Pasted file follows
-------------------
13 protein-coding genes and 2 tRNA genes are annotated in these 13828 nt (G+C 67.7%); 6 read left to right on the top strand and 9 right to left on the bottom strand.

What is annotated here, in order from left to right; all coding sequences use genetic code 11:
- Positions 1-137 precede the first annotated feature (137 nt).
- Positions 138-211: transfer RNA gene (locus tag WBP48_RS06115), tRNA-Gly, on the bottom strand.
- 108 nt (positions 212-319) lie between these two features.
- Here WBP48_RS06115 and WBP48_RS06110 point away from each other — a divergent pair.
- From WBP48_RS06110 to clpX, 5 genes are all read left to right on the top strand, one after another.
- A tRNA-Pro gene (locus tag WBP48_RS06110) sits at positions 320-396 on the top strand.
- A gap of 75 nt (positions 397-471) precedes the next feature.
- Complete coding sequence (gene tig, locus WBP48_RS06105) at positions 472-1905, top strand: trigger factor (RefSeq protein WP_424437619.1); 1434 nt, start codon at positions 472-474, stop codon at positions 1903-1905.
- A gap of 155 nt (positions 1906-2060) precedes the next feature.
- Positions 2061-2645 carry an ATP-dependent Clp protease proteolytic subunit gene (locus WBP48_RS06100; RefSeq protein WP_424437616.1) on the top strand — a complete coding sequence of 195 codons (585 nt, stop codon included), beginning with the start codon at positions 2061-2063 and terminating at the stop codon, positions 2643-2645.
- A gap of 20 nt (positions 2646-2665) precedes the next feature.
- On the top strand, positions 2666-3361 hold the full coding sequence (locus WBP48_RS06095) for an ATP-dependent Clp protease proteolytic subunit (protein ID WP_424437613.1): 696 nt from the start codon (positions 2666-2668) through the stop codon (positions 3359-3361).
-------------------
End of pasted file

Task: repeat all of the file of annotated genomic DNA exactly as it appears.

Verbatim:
13 protein-coding genes and 2 tRNA genes are annotated in these 13828 nt (G+C 67.7%); 6 read left to right on the top strand and 9 right to left on the bottom strand.

What is annotated here, in order from left to right; all coding sequences use genetic code 11:
- Positions 1-137 precede the first annotated feature (137 nt).
- Positions 138-211: transfer RNA gene (locus tag WBP48_RS06115), tRNA-Gly, on the bottom strand.
- 108 nt (positions 212-319) lie between these two features.
- Here WBP48_RS06115 and WBP48_RS06110 point away from each other — a divergent pair.
- From WBP48_RS06110 to clpX, 5 genes are all read left to right on the top strand, one after another.
- A tRNA-Pro gene (locus tag WBP48_RS06110) sits at positions 320-396 on the top strand.
- A gap of 75 nt (positions 397-471) precedes the next feature.
- Complete coding sequence (gene tig, locus WBP48_RS06105) at positions 472-1905, top strand: trigger factor (RefSeq protein WP_424437619.1); 1434 nt, start codon at positions 472-474, stop codon at positions 1903-1905.
- A gap of 155 nt (positions 1906-2060) precedes the next feature.
- Positions 2061-2645 carry an ATP-dependent Clp protease proteolytic subunit gene (locus WBP48_RS06100; RefSeq protein WP_424437616.1) on the top strand — a complete coding sequence of 195 codons (585 nt, stop codon included), beginning with the start codon at positions 2061-2063 and terminating at the stop codon, positions 2643-2645.
- A gap of 20 nt (positions 2646-2665) precedes the next feature.
- On the top strand, positions 2666-3361 hold the full coding sequence (locus WBP48_RS06095) for an ATP-dependent Clp protease proteolytic subunit (protein ID WP_424437613.1): 696 nt from the start codon (positions 2666-2668) through the stop codon (positions 3359-3361).